SSHing into Termux

Termux provides a terminal and linux environment running in Android, allowing you to run scripts on your phone.

Scripting using a phone’s touch keyboard is rough. Unless I’m stuck without my laptop I’d much prefer to use a real keyboard rather than tapping about. This quick guide breaks down how to use Termux to run an SSH server that lets you log into in from your laptop.


Your phone must be addressable from your laptop for this to work, e.g. it’ll work if they’re on the same local network.

Ths guide assumes you’ve installed Termux -- here it is on F-Droid.

Install OpenSSH

First install OpenSSH in your Termux environment:


Start the SSH server in Termux by running the daemon:


Note that the SSH server listens on port 8022 by default rather than the typical 22.

Configure Password

Set the password for your current user in Termux:

    termux $ passwd

SSH into your Phone

Assuming you started the SSH server earlier, you can test SSHing into your phone.

Termux runs in a single-user environment, so you’re stuck with the provided username. Check the username by running from termux:

    termux $ whoami

This username returned will be referred to as $TERMUX_USER below.

If your phone and client are on the same local network you can use the IP of your phone as its SSH host. To get this IP run (assumes network device is wlan0):

    termux $ ip addr show wlan0

The IP address returned will be referred to as $TERMUX_HOST below.

From the client machine log into the Termux environment via SSH:

    client $ ssh -p 8022 $TERMUX_USER@$TERMUX_HOST

After confirming that you trust the host (TOFU!) you should be logged into your phone’s Termux environment.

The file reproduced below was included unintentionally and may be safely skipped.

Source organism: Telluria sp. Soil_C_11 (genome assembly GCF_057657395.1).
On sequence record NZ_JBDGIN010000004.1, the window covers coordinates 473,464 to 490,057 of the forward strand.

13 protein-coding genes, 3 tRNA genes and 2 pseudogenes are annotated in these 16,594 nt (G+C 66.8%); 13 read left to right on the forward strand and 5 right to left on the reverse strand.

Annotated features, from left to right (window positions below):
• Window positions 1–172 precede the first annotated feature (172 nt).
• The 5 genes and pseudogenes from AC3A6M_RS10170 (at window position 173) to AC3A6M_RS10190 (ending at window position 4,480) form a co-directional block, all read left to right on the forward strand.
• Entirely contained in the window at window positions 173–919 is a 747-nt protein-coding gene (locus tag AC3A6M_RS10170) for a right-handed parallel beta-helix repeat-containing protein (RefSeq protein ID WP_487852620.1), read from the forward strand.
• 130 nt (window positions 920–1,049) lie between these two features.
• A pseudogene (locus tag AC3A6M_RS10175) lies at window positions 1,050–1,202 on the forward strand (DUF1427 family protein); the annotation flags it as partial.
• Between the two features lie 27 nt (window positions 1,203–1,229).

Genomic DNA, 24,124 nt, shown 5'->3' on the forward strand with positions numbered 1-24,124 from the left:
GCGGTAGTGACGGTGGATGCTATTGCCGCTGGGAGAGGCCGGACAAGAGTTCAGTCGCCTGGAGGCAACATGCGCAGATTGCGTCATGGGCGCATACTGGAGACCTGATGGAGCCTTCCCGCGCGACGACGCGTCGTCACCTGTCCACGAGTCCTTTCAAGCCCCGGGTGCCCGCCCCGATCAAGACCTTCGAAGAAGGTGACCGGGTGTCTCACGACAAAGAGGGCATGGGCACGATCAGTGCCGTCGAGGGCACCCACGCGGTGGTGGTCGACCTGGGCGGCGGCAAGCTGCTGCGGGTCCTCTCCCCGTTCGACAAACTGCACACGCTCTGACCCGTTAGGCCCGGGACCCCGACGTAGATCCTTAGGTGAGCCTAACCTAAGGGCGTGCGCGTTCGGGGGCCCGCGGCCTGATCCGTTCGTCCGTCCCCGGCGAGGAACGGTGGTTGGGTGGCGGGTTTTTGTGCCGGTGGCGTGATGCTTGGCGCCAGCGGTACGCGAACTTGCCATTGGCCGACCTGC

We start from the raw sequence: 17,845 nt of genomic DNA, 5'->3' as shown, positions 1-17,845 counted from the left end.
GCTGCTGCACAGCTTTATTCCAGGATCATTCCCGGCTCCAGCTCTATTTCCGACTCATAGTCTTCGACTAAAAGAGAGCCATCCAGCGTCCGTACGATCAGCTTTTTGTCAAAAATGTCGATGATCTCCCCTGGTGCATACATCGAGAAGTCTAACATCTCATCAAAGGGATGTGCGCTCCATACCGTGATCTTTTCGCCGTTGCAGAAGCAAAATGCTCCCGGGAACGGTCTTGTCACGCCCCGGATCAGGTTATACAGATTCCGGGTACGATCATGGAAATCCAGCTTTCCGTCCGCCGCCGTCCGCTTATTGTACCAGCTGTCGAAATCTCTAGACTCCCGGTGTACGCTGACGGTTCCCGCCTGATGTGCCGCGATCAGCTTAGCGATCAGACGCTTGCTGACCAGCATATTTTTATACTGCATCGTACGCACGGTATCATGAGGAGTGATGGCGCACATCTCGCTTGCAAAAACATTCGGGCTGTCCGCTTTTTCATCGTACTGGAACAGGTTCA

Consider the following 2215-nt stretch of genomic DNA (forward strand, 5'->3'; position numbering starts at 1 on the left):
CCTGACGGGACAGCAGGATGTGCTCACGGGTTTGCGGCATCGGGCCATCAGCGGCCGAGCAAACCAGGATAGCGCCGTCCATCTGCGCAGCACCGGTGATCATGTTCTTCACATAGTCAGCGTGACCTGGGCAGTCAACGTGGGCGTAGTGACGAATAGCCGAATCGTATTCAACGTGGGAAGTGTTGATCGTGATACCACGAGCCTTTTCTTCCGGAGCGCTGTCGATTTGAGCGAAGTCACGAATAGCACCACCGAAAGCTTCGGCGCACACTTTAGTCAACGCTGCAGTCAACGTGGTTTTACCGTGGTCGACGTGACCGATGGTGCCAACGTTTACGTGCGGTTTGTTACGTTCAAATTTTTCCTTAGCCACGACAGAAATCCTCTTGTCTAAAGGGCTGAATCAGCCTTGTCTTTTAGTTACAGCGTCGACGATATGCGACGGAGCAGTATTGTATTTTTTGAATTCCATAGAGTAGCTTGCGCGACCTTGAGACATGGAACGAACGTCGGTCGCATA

Passwordless Login

It’s simpler (no password!) and more secure to login using public/private key authentication. Assuming you’ve already generated an SSH RSA key parir, say ~/.ssh/id_rsa[.pub], copy it into your Termux environment by calling:

    client $ ssh-copy-id -i ~/.ssh/id_rsa -p 8022 $TERMUX_USER@$TERMUX_HOST

Future SSH logins shouldn’t require a password.

Disable SSH Password Login

Password login is now unnecessary, but still enabled leaving open an attack vector. It should be disabled by ensuring your Termux environment’s $PREFIX/etc/ssh/ssh_config has:

    PasswordAuthentication no
    ChallengeResponseAuthentication no

Client SSH Config

To avoid having to remember the host and username for future logins from the client, save the host’s SSH configuration to ~/.ssh/config:

    Host local-termux
        HostName $TERMUX_HOST
        User $TERMUX_USER
        Port 8022

You can now quickly SSH into the Termux environment on the local network:

     client $ ssh local-termux

Stop the SSH Server

A running SSH server is a potential vulnerability, so it shouldn’t be running in Termux while not in use. To kill the SSH server run from Termux:

    Termux $ pkill -f ssh d


These repetitive tasks beg for automation. In the future I’ll add an Ansible playbook to configure the Termux environment.

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